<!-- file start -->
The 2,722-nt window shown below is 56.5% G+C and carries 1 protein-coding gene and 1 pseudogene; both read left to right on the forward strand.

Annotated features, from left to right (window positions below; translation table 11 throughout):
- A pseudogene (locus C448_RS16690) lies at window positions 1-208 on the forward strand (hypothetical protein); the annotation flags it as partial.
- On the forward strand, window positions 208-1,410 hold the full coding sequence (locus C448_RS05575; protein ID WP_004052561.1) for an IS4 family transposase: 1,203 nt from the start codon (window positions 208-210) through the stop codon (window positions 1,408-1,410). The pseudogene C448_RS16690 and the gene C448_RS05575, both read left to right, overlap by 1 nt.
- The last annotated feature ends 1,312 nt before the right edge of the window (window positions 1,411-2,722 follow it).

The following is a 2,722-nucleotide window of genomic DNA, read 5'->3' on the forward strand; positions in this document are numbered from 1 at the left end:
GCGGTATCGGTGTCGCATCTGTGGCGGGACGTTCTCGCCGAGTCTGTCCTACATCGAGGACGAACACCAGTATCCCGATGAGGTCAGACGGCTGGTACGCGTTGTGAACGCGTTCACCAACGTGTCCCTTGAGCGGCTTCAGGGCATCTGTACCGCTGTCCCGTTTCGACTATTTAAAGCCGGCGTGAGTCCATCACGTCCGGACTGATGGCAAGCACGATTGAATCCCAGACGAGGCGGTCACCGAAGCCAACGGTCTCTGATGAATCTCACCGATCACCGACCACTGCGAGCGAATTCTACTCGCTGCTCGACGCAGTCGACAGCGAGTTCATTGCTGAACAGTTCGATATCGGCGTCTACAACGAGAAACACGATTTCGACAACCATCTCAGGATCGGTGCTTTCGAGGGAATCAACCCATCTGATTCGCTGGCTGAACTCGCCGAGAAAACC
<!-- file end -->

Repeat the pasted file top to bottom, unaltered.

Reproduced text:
The 2,722-nt window shown below is 56.5% G+C and carries 1 protein-coding gene and 1 pseudogene; both read left to right on the forward strand.

Annotated features, from left to right (window positions below; translation table 11 throughout):
- A pseudogene (locus C448_RS16690) lies at window positions 1-208 on the forward strand (hypothetical protein); the annotation flags it as partial.
- On the forward strand, window positions 208-1,410 hold the full coding sequence (locus C448_RS05575; protein ID WP_004052561.1) for an IS4 family transposase: 1,203 nt from the start codon (window positions 208-210) through the stop codon (window positions 1,408-1,410). The pseudogene C448_RS16690 and the gene C448_RS05575, both read left to right, overlap by 1 nt.
- The last annotated feature ends 1,312 nt before the right edge of the window (window positions 1,411-2,722 follow it).

The following is a 2,722-nucleotide window of genomic DNA, read 5'->3' on the forward strand; positions in this document are numbered from 1 at the left end:
GCGGTATCGGTGTCGCATCTGTGGCGGGACGTTCTCGCCGAGTCTGTCCTACATCGAGGACGAACACCAGTATCCCGATGAGGTCAGACGGCTGGTACGCGTTGTGAACGCGTTCACCAACGTGTCCCTTGAGCGGCTTCAGGGCATCTGTACCGCTGTCCCGTTTCGACTATTTAAAGCCGGCGTGAGTCCATCACGTCCGGACTGATGGCAAGCACGATTGAATCCCAGACGAGGCGGTCACCGAAGCCAACGGTCTCTGATGAATCTCACCGATCACCGACCACTGCGAGCGAATTCTACTCGCTGCTCGACGCAGTCGACAGCGAGTTCATTGCTGAACAGTTCGATATCGGCGTCTACAACGAGAAACACGATTTCGACAACCATCTCAGGATCGGTGCTTTCGAGGGAATCAACCCATCTGATTCGCTGGCTGAACTCGCCGAGAAAACC